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Publication numberUS20030043269 A1
Publication typeApplication
Application numberUS 10/028,692
Publication dateMar 6, 2003
Filing dateDec 28, 2001
Priority dateMay 25, 2001
Also published asCN1230690C, CN1388028A, DE10164346A1, DE10164346B4, US6842189
Publication number028692, 10028692, US 2003/0043269 A1, US 2003/043269 A1, US 20030043269 A1, US 20030043269A1, US 2003043269 A1, US 2003043269A1, US-A1-20030043269, US-A1-2003043269, US2003/0043269A1, US2003/043269A1, US20030043269 A1, US20030043269A1, US2003043269 A1, US2003043269A1
InventorsKwang-Il Park
Original AssigneeKwang-Il Park
Export CitationBiBTeX, EndNote, RefMan
External Links: USPTO, USPTO Assignment, Espacenet
Road monitoring method for a vehicle and a system thereof
US 20030043269 A1
Abstract
In order to measure an actual distance from a vehicle to a target, the target is detected from a picture signal generated by a camera mounted on a vehicle, a horizontally estimated distance of the target is calculated, variables including a vertical angle of the target on a circumference and a curvature radius of the circumference are calculated, and then the actual distance is calculated based on the vertical angle and the curvature radius.
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Claims(15)
What is claimed is:
1. A road monitoring method for a vehicle using a camera, comprising:
receiving a picture signal from said camera;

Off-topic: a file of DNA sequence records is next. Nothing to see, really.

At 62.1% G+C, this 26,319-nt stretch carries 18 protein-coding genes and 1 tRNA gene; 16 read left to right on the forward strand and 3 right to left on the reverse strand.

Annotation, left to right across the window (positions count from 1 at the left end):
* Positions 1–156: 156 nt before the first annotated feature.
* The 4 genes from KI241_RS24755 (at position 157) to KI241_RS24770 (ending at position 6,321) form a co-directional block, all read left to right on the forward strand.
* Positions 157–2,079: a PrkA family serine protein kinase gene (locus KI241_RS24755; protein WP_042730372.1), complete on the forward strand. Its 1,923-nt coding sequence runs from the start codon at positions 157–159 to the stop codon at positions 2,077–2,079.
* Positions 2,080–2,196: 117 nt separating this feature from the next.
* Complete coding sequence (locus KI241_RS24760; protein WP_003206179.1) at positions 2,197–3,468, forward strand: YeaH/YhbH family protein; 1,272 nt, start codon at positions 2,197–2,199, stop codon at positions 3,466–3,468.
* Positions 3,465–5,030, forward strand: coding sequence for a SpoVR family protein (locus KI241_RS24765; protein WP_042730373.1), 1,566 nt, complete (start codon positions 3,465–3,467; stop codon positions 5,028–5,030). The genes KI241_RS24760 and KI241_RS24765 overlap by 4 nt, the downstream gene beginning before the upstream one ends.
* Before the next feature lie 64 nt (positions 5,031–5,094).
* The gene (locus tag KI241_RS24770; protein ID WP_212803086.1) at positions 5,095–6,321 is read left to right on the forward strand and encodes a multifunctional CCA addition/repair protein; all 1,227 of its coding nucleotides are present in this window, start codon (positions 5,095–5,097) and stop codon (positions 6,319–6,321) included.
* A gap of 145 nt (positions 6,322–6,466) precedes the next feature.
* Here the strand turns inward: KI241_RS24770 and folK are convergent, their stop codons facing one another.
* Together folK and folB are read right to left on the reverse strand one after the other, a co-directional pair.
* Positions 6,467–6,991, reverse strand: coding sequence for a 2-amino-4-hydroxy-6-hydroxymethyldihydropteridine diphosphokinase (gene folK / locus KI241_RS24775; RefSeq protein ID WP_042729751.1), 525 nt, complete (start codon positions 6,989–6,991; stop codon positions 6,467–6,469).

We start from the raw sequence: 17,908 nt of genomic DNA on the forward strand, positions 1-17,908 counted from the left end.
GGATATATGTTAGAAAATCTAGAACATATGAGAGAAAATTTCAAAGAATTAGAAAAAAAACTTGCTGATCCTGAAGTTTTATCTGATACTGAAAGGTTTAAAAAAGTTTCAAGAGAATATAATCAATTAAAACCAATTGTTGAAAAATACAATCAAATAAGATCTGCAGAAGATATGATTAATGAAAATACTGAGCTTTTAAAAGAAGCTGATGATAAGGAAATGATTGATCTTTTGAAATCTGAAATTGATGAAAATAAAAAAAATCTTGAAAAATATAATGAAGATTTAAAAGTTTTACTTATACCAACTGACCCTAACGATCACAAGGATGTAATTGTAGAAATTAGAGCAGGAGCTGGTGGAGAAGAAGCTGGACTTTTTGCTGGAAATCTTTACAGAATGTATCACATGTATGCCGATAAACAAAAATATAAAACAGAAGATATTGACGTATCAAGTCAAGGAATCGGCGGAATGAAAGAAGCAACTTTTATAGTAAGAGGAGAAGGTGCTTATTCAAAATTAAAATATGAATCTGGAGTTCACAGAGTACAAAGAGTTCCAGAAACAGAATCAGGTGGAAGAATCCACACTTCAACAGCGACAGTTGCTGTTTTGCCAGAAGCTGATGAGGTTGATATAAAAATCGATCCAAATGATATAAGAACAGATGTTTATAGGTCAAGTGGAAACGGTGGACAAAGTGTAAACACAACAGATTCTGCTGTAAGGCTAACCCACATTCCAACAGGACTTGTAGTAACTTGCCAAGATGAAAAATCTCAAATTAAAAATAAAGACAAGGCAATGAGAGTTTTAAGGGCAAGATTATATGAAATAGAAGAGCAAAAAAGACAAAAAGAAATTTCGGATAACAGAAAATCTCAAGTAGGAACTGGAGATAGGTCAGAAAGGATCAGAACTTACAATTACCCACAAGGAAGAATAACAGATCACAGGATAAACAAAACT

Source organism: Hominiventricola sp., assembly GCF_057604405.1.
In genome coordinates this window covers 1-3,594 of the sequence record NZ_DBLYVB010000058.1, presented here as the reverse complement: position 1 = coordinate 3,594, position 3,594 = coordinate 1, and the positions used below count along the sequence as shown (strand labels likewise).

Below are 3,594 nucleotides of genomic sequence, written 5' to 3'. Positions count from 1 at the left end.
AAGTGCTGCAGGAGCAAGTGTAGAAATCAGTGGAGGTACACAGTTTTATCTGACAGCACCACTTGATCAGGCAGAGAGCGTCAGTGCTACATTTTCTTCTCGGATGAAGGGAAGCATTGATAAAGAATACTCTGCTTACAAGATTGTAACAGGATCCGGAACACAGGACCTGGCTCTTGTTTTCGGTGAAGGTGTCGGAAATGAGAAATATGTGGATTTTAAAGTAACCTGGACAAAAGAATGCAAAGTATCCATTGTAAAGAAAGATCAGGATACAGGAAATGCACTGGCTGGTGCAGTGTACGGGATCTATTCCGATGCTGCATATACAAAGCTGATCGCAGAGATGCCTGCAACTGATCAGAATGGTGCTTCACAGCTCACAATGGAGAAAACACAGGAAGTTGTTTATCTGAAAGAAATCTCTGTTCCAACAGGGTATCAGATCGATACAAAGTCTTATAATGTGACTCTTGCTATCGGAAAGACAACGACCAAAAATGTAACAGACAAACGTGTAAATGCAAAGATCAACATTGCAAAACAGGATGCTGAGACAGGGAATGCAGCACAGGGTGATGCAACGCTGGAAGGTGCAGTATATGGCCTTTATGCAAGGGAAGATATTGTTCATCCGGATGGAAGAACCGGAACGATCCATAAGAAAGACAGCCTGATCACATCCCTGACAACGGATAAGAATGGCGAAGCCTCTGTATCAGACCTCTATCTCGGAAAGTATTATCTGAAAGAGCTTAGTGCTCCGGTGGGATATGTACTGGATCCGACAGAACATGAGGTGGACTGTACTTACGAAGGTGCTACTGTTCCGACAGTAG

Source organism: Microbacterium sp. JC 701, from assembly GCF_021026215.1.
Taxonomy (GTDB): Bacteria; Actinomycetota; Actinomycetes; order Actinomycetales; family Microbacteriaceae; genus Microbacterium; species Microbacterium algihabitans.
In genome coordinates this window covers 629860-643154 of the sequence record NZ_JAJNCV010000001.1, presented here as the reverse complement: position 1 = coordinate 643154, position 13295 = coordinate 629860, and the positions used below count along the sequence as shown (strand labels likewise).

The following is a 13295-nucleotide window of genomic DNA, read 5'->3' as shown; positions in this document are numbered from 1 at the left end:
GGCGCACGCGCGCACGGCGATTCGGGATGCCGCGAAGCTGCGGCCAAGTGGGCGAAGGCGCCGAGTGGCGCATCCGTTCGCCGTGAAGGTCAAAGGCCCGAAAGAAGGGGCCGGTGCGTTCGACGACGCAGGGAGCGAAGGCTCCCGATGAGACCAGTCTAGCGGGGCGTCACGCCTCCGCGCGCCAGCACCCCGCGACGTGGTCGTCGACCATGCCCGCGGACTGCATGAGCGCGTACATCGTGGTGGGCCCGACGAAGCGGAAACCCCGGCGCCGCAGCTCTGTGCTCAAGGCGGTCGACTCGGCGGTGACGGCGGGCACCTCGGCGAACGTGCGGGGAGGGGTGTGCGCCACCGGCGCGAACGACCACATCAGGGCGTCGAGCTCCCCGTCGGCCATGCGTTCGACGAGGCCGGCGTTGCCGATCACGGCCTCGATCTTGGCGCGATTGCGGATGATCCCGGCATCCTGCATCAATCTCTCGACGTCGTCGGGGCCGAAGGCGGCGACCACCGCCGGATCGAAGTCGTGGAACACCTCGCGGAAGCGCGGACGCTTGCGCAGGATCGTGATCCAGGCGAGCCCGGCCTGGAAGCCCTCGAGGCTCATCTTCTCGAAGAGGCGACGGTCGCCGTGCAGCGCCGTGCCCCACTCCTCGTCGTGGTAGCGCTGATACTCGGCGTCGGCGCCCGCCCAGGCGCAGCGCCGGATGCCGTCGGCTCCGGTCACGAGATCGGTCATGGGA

detecting a target from said picture signal;
calculating a horizontally estimated distance from said vehicle to said target;
calculating variables including a vertical angle of said target on a circumference and a curvature radius of said circumference; and
calculating an actual distance from said vehicle to said target based on said vertical angle and said curvature radius.
2. The road monitoring method of claim 1, wherein said calculating a horizontally estimated distance calculates said horizontally estimated distance as a value of L satisfying an equation
L = α · h · f 2 + y · c f · ( y - c ) ,
where α, f, h, c, and y respectively denote a proportional coefficient, a focal distance of said camera, a height of a center of said camera from a road surface, a vertical picture-coordinate of a horizon of a flat road, and a vertical picture coordinate of said target.
3. The road monitoring method of claim 1, wherein said calculating variables comprises:
determining whether a road is curved upward or downward;
calculating said vertical angle of said target on said circumference; and
calculating a corresponding curvature radius among an upward curvature radius and a downward curvature radius according to a determination of said determining whether said road is curved upward or downward.
4. The road monitoring method of claim 3, wherein, in said determining whether a road is curved upward or downward, a plurality of lane markers is detected from said picture signal and whether said road is curved upward or downward is determined based on a shape of said plurality of lane markers.
5. The road monitoring method of claim 3, wherein, in said determining whether a road is curved upward or downward, it is determined that said road is curved upward if a vertical picture-coordinate of a horizon in said picture signal is higher than a predetermined vertical picture-coordinate, and it is determined that said road is curved downward if a vertical picture-coordinate of a horizon in said picture signal is lower than said predetermined vertical picture-coordinate.